Oral Appliance

How does a night guard work for my snoring and sleep apnea?

  • Mouth guards (also called Mandibular Advancement Devices - or MADs), are medical devices for snoring and sleep apnea that work by keeping the lower jaw slightly forward while asleep.  They do this by fitting snugly on the top and bottom teeth and are adjusted with small  bands that come in different sizes and connect the top and bottom halves of the device.  Keeping the lower jaw forward is the way to keep the airway open.

  • MADs work best if your sleep apnea is not "extremely severe" but can also work even in cases of extremely severe sleep apnea. If you already know your AHI (Apnea Hypopnea Index) score from your sleep test, a score of less than 50 is likely to respond to an oral appliance

  • MADs work best if you are not too overweight, and with a neck size of 18 inches or less. Because MADs fit on the teeth, your teeth, gums, and jaw joint (the TMJ joint) should be in good shape.  You cannot be undergoing active dental work like braces, invisalign, or dental implants. But once the work is done, you can likely start treatment with a MAD after clearance from your dentist.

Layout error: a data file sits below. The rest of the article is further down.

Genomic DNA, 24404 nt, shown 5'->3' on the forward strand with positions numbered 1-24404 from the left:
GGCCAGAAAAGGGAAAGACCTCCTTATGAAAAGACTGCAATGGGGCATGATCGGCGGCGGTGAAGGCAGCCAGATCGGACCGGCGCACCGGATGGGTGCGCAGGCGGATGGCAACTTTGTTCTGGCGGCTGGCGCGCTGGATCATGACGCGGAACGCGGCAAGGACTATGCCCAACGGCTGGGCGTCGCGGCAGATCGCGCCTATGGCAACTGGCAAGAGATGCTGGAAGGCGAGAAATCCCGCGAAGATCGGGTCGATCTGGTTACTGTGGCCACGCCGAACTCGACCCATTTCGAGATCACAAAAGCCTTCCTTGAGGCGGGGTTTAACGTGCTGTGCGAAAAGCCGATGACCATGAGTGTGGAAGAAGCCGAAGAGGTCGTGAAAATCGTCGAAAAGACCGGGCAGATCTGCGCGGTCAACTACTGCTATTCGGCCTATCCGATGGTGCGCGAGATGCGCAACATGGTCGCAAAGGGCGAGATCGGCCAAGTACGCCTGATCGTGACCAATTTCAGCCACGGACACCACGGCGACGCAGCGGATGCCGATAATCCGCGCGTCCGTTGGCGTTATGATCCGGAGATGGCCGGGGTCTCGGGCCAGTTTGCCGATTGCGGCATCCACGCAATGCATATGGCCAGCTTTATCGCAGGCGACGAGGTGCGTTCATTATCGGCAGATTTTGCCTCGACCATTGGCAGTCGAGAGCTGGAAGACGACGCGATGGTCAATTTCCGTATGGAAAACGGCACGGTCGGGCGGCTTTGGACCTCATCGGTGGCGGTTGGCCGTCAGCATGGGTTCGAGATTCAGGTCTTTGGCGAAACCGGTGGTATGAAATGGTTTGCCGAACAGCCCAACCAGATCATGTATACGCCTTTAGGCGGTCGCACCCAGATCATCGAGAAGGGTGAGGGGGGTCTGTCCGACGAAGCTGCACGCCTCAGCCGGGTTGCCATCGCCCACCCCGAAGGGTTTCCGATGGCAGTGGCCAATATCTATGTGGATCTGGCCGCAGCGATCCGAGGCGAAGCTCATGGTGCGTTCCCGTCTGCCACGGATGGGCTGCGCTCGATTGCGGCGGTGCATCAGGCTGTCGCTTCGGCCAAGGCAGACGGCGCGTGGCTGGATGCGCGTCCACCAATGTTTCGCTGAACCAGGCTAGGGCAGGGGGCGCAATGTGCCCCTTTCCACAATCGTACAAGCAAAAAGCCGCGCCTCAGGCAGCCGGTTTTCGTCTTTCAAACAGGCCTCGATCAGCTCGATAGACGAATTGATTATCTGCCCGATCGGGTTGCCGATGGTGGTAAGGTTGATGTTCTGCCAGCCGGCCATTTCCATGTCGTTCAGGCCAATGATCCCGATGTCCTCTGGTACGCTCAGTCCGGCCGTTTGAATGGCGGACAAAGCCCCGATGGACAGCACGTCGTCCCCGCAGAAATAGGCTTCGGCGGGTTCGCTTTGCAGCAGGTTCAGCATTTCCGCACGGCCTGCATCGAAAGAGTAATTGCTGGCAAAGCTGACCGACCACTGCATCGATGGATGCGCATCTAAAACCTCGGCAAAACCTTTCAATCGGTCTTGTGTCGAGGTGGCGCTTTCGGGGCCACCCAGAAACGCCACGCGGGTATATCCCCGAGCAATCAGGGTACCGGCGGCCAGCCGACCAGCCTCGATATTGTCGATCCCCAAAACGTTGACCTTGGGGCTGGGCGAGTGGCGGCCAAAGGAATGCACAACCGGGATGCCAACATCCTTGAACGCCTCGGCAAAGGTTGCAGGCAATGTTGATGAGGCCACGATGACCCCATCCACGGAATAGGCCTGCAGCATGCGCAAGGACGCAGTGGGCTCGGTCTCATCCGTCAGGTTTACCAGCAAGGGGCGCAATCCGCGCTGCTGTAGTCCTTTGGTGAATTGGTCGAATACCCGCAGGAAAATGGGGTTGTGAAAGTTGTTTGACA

Who is and isn't a candidate for a MAD

  • To be able to use an MAD you must have enough molars (the teeth in the back of the upper and lower jaw), at least one healthy molar on each side of the upper and lower jaw.  Your gums must be in good shape (no excessive swelling, bleeding or pain, and you must be able to open you mouth without pain in the jaw joint. 

  • Teeth grinding is common with sleep apnea, and a MAD will protect your teeth.

  • You cannot get an MAD during treatment with invisaligners, braces, or dental implants, or other major dental work.  However, you can get a MAD after that dental work has been completed

  • More questions?, contact us...

  • Our published medical research* has shown that 70% of patients getting a snoring or sleep apnea mouth guard (called a Mandibular Advancement Device or "MAD") had significant improvement in their sleep apnea, and in most cases snoring significantly decreased or disappeared.​

    • (*Stern J, Lee K, Kuhn D. Presented at the annual meeting of the American Academy of Dental Sleep Medicine, Baltimore MD, June 2018). 

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